By Sheila Berry
2021 was to be the year of jam making in Ophondweni. Not any jam but a very particular jam with the name of Qhomqhom in Zulu. This is the name given to gooseberries that grow in abundance in this part of KwaZulu Natal.
Fikile had been very excited when she first saw bottles of this beautiful golden jam, produced from the gooseberries picked by women who attended a trauma counselling session at the nearby creche last year in May 2020. Rather than dwelling on the shared stories that brought fears of hired hit men walking into her home at dusk and asking for her by name or a barrage of bullets blasting into her home at 10 o’ clock from a vehicle driving by, Fikile immediately saw the potential in making Quomquom jam.
As well as being an activist, Fikile was an entrepreneur, always on the lookout for projects to uplift the community. Once she got an idea into her head, she was like a dog with a bone…. she would not let go of it but would see it through to the end. Like her ideas for a recycling centre for plastic, tins and glass at her home that would clean up the litter lying around the place and generate a source of income.
Fikile always thought big. She had seen an article about a glass factory in Swaziland that produced handmade animals – the Big 5 – hippos, rhinos, elephants, buffaloes, leopards. She had been determined to visit the factory to learn more about the process and was extremely annoyed when Covid and lockdown prevented her from making the trip to Swaziland.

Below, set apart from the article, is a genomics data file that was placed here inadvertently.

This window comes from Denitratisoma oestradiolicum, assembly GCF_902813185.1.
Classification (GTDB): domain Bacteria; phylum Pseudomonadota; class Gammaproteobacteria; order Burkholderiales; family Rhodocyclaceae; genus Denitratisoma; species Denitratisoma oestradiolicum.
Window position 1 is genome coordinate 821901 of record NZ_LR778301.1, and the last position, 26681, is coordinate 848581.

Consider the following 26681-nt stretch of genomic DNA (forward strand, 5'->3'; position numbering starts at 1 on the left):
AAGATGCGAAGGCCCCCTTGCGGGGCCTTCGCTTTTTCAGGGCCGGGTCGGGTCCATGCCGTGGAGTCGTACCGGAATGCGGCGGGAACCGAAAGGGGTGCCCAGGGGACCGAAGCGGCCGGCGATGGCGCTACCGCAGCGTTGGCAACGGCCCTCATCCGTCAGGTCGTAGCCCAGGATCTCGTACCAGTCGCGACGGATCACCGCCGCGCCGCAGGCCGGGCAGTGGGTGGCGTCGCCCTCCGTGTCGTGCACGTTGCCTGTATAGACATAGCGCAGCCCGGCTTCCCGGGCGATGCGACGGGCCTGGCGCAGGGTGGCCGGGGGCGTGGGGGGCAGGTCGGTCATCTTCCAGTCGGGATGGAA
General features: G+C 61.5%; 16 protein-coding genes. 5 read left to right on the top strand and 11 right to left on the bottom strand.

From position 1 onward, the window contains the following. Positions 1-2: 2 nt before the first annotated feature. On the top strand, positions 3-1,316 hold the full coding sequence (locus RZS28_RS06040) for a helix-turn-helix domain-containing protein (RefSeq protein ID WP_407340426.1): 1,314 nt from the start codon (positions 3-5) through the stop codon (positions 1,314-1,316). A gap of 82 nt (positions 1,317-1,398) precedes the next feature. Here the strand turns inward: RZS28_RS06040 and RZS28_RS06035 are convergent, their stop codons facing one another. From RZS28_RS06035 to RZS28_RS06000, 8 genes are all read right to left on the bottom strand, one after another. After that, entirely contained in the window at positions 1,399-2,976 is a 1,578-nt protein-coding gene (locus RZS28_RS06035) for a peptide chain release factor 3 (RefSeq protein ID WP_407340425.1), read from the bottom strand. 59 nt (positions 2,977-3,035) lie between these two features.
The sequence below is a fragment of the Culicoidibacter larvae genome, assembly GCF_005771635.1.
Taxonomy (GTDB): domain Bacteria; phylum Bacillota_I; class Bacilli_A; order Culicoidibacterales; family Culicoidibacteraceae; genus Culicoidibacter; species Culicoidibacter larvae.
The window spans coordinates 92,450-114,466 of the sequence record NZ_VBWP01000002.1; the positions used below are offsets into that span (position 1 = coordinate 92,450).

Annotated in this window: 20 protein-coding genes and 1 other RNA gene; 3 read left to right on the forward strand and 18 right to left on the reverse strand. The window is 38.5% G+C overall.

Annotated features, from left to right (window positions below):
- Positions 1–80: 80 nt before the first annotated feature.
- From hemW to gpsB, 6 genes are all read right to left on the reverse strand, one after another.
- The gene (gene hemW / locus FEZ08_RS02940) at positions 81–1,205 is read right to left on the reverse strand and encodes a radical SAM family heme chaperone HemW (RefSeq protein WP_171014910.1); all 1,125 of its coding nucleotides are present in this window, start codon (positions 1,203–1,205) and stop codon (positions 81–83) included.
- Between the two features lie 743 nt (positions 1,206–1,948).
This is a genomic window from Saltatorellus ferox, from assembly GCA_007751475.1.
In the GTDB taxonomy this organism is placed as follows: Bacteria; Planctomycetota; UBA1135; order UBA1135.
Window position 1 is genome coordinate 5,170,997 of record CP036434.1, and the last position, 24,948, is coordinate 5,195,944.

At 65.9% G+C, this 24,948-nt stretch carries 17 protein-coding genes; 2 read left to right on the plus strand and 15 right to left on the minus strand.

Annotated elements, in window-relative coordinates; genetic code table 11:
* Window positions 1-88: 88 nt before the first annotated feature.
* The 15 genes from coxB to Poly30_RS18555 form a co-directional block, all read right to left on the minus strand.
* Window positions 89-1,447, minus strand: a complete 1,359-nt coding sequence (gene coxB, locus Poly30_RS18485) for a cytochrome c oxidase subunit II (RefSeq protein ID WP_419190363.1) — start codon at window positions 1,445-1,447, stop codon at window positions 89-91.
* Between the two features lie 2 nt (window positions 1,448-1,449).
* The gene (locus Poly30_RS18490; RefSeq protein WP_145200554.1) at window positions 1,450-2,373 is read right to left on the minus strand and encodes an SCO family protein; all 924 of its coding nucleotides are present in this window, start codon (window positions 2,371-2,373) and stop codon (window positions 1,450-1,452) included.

So, she was on the lookout for another project she could tackle that would not involve a long-distance journey to kickstart it. The Quomquom jam making project was a perfect alternative.
Fikile could hardly contain her excitement to produce bottles of sweet delicious golden jam when the gooseberries ripened next season. Such a stark contrast to the black bitter coal dust that laid a dark pall over the landscape and found its way into every nook and cranny, including her drinking water.
Sadly, Fikile never lived to realise her dream of gold. Her life was brought to a brutal end when 6 bullets were pumped into her body by two gunmen one night as she was cutting onions to make supper. Instead of bottles of gold, her family and the Ophondweni community have been left with a black brooding cloud of fear and sadness that permeates everything whenever they think of the violent end to her life.
It will take more than sweet golden Quomquom jam to remove the mounting bitterness that one year has passed since that dark day yet still Fikile’s murderers roam free, unidentified and unapprehended. Like the earth that is ripped apart by the Tendele coal mine, these painful wounds cut deep, and are the legacy we leave for future generations to inherit.